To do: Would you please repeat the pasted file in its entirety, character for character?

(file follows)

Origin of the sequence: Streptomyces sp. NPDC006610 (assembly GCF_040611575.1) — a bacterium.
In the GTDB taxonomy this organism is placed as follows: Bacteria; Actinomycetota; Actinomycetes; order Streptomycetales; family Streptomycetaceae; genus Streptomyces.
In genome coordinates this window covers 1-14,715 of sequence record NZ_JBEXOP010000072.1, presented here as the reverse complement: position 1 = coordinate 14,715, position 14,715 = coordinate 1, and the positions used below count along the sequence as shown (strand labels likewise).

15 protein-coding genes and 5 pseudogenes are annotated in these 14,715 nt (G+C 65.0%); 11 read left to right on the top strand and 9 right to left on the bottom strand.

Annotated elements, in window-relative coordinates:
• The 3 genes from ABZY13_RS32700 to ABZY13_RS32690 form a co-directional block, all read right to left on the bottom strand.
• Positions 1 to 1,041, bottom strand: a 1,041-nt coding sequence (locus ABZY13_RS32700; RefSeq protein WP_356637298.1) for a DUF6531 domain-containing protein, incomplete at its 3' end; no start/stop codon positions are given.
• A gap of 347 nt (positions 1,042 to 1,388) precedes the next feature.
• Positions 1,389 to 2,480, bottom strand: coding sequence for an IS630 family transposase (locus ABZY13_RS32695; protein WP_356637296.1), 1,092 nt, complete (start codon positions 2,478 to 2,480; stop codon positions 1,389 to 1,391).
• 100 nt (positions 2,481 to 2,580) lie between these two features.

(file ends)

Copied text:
Origin of the sequence: Streptomyces sp. NPDC006610 (assembly GCF_040611575.1) — a bacterium.
In the GTDB taxonomy this organism is placed as follows: Bacteria; Actinomycetota; Actinomycetes; order Streptomycetales; family Streptomycetaceae; genus Streptomyces.
In genome coordinates this window covers 1-14,715 of sequence record NZ_JBEXOP010000072.1, presented here as the reverse complement: position 1 = coordinate 14,715, position 14,715 = coordinate 1, and the positions used below count along the sequence as shown (strand labels likewise).

15 protein-coding genes and 5 pseudogenes are annotated in these 14,715 nt (G+C 65.0%); 11 read left to right on the top strand and 9 right to left on the bottom strand.

Annotated elements, in window-relative coordinates:
• The 3 genes from ABZY13_RS32700 to ABZY13_RS32690 form a co-directional block, all read right to left on the bottom strand.
• Positions 1 to 1,041, bottom strand: a 1,041-nt coding sequence (locus ABZY13_RS32700; RefSeq protein WP_356637298.1) for a DUF6531 domain-containing protein, incomplete at its 3' end; no start/stop codon positions are given.
• A gap of 347 nt (positions 1,042 to 1,388) precedes the next feature.
• Positions 1,389 to 2,480, bottom strand: coding sequence for an IS630 family transposase (locus ABZY13_RS32695; protein WP_356637296.1), 1,092 nt, complete (start codon positions 2,478 to 2,480; stop codon positions 1,389 to 1,391).
• 100 nt (positions 2,481 to 2,580) lie between these two features.